Traders in Widemarsh Street are bracing themselves for the challenges they anticipate when work begins on March 13 to replace the existing kerbs.

At Printer + Tailor Karon Hamilton is resigned to the disruption that lies ahead, but frustrated by the timing, with other business owners worried it will be a "nightmare".

"With trading so difficult at the moment anyway I wish the timing had been better," she said.

"If they'd started at the beginning of the year, it would have made a lot more sense from a trading point of view, and we would have been ready for late spring and Easter. It's just one thing after another."


Karon added: "Deliveries will be a bit of a nightmare. They will be bringing them in through Maylords, but I'm not sure how that will work in practical terms – sometimes drivers don't come with pallet trucks and, if it's not planned properly, that's going to be a problem."

The kerbs, which have been the cause of several trips and falls since being installed in 2011, will be replaced in a four-month project from March.

Despite the disruption, however, Karon is pleased to see something being done about the kerbs.

"I have seem some of the injuries that have happened outside the shop, including head injuries and a young lad who came off his bike and broke his femur," she said.

"(The design) is not fit for purpose. We have a first aid kit in the shop specifically for any injuries that happen on the street."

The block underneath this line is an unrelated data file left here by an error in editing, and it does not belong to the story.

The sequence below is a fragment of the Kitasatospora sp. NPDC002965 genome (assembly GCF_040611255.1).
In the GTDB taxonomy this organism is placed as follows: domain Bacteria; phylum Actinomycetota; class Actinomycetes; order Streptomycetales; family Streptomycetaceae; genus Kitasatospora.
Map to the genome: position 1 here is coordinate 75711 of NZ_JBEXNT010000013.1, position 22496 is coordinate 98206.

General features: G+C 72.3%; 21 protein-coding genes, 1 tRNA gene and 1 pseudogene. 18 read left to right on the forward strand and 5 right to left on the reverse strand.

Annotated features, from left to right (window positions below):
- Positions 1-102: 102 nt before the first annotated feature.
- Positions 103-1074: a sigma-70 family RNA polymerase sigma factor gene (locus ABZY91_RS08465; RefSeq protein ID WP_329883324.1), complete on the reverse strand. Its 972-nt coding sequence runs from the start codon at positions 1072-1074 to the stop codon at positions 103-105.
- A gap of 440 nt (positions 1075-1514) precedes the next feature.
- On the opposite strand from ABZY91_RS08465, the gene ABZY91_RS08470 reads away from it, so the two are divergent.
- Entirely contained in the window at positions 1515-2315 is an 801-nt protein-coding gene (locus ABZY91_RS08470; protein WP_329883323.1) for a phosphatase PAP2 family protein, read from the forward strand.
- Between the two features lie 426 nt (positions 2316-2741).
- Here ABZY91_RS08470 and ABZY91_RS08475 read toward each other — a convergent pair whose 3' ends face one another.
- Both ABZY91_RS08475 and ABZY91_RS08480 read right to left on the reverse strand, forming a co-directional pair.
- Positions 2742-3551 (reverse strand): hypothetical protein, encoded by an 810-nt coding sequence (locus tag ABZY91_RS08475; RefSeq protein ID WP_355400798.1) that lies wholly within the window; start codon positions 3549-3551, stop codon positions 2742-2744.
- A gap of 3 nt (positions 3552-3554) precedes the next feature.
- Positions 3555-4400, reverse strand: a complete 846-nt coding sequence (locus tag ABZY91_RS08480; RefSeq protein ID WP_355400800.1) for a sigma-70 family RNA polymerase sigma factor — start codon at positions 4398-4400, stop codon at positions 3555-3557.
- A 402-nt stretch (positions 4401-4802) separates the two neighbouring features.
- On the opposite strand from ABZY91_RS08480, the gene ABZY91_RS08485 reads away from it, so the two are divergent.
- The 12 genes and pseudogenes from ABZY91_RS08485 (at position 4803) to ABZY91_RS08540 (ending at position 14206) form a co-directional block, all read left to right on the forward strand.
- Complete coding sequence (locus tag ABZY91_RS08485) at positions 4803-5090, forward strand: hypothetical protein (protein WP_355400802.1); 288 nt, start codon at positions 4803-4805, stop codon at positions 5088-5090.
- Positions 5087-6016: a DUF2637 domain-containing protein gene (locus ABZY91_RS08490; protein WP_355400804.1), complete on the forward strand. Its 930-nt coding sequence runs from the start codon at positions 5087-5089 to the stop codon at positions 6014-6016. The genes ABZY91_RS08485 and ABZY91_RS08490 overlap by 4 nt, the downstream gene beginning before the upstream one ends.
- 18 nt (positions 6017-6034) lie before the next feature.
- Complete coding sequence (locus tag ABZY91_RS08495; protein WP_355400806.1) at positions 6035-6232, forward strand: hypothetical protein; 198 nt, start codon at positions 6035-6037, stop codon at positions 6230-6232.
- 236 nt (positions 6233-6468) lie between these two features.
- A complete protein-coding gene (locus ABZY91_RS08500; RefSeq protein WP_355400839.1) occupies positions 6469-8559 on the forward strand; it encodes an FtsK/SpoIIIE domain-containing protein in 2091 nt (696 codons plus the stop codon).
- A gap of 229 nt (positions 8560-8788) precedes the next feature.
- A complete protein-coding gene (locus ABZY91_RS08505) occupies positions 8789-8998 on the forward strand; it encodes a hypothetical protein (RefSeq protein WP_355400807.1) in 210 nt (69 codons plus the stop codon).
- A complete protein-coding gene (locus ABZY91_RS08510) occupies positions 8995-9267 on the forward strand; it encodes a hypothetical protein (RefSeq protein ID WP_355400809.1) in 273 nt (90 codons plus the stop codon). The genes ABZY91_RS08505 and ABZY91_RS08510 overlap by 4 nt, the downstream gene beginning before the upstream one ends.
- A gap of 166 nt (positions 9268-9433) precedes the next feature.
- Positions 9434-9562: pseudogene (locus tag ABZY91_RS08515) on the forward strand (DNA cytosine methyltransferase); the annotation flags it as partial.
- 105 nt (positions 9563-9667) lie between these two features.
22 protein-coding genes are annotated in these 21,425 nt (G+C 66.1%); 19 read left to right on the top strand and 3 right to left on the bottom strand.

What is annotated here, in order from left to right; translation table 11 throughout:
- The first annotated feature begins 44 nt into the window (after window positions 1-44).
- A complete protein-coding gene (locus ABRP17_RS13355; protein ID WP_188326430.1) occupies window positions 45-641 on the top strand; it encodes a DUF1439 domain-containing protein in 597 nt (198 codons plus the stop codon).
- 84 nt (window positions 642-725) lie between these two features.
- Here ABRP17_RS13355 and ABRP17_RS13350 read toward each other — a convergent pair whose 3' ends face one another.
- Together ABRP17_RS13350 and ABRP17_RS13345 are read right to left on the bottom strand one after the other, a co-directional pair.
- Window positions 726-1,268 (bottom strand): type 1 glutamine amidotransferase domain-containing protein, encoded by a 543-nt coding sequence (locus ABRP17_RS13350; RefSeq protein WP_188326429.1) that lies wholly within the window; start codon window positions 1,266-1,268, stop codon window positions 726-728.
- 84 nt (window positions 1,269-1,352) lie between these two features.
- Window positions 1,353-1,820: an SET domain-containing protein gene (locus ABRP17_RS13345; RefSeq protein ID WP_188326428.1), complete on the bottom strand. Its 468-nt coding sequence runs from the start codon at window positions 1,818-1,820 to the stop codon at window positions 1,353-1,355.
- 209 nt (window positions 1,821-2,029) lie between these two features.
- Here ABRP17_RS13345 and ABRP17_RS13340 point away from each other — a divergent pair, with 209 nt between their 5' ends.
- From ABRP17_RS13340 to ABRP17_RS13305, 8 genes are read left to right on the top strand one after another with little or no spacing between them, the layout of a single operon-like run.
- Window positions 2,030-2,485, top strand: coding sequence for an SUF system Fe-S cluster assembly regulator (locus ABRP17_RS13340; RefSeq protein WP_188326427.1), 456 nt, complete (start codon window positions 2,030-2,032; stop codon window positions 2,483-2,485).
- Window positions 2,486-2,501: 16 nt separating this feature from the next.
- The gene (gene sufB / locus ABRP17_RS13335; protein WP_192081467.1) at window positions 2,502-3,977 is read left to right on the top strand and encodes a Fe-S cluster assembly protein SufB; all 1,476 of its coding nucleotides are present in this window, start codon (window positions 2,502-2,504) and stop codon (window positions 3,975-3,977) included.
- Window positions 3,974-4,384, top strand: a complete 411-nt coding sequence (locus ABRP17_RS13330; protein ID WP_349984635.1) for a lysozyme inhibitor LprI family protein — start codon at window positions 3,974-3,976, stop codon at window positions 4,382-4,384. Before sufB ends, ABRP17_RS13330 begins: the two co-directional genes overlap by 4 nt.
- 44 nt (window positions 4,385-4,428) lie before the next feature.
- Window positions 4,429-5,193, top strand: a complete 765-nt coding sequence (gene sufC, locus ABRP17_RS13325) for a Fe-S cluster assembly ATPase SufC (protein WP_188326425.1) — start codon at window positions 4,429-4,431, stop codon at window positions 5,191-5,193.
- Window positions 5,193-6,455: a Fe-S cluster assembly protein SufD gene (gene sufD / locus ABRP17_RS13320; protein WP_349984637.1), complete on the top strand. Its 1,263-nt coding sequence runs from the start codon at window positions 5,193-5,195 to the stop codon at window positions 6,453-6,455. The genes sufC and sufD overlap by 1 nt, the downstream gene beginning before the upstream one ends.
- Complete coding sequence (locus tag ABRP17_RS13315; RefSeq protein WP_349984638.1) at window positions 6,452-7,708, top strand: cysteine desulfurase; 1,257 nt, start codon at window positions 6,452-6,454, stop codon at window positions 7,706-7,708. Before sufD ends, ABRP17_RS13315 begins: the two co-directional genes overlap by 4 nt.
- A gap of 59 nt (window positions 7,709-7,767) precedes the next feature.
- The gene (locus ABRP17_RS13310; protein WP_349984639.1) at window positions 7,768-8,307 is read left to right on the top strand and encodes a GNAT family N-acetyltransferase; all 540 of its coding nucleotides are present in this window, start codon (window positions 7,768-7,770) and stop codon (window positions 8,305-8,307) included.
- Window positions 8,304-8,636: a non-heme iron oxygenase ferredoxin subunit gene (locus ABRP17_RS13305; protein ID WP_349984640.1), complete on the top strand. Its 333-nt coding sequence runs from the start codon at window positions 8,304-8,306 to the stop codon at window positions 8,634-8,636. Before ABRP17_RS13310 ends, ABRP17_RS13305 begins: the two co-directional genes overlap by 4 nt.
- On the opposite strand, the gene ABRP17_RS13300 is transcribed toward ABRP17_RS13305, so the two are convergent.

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At Philip Morris, John Jones is hopeful that there will be minimal disruption to business, although he can see that deliveries could prove challenging.

"It depends entirely on how they set about doing it," he said.

"It can be fine if the contractors are considerate, if they are not that can have a devastating impact, but when the street was re-paved about 10 years ago it was essentially OK.

"Most businesses in Widemarsh Street have no rear access and if we don't have vehicle access that will have an impact on the man-hours needed to get into and out of the building, but we have been given an outline of how they plan it to work with access from both directions.

"I hope it will solve the problem," said Mr Jones.


"Overall Widemarsh Street is one of the most attractive streets in the city. I just hope it will have the same quality of finish this time, so that it remains a quality street scape – one that's attractive and doesn't have the obvious trip hazard."

Debbie Joseph at Beehive Florist agrees with both Ms Hamilton and Mr Jones that the work needs doing.

Hereford Times: Debbie Joseph, has owned Beehive Florist on Widemarsh Street for the past 20 years. Picture: Rob Davies Debbie Joseph, has owned Beehive Florist on Widemarsh Street for the past 20 years. Picture: Rob Davies

She said: "It's going to be a nightmare, but it needs to be done. It's dangerous, and people are breaking noses, hips, arms ... and it's not just the elderly.

While anticipating that footfall will be affected as people avoid the roadworks, she doesn't think there will be an impact on deliveries to her shop.

"Hopefully the work will be done swiftly and to a high standard and then things will get back to normal."